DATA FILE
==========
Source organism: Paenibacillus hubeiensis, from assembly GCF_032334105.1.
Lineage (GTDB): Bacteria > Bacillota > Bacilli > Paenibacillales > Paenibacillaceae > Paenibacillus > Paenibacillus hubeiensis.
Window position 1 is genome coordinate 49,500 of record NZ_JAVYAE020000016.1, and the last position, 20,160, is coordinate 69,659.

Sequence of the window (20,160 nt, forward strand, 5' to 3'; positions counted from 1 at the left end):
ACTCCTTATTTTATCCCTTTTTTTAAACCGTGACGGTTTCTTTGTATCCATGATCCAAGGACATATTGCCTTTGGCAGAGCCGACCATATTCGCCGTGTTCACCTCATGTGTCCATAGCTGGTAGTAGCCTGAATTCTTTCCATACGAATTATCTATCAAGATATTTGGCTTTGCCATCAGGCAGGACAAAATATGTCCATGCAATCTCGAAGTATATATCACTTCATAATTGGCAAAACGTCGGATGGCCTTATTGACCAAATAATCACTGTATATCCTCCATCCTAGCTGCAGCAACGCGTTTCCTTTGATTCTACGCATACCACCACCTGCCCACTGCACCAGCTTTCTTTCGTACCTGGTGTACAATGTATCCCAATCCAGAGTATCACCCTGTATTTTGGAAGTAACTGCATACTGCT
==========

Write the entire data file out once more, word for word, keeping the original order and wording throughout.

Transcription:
Source organism: Paenibacillus hubeiensis, from assembly GCF_032334105.1.
Lineage (GTDB): Bacteria > Bacillota > Bacilli > Paenibacillales > Paenibacillaceae > Paenibacillus > Paenibacillus hubeiensis.
Window position 1 is genome coordinate 49,500 of record NZ_JAVYAE020000016.1, and the last position, 20,160, is coordinate 69,659.

Sequence of the window (20,160 nt, forward strand, 5' to 3'; positions counted from 1 at the left end):
ACTCCTTATTTTATCCCTTTTTTTAAACCGTGACGGTTTCTTTGTATCCATGATCCAAGGACATATTGCCTTTGGCAGAGCCGACCATATTCGCCGTGTTCACCTCATGTGTCCATAGCTGGTAGTAGCCTGAATTCTTTCCATACGAATTATCTATCAAGATATTTGGCTTTGCCATCAGGCAGGACAAAATATGTCCATGCAATCTCGAAGTATATATCACTTCATAATTGGCAAAACGTCGGATGGCCTTATTGACCAAATAATCACTGTATATCCTCCATCCTAGCTGCAGCAACGCGTTTCCTTTGATTCTACGCATACCACCACCTGCCCACTGCACCAGCTTTCTTTCGTACCTGGTGTACAATGTATCCCAATCCAGAGTATCACCCTGTATTTTGGAAGTAACTGCATACTGCT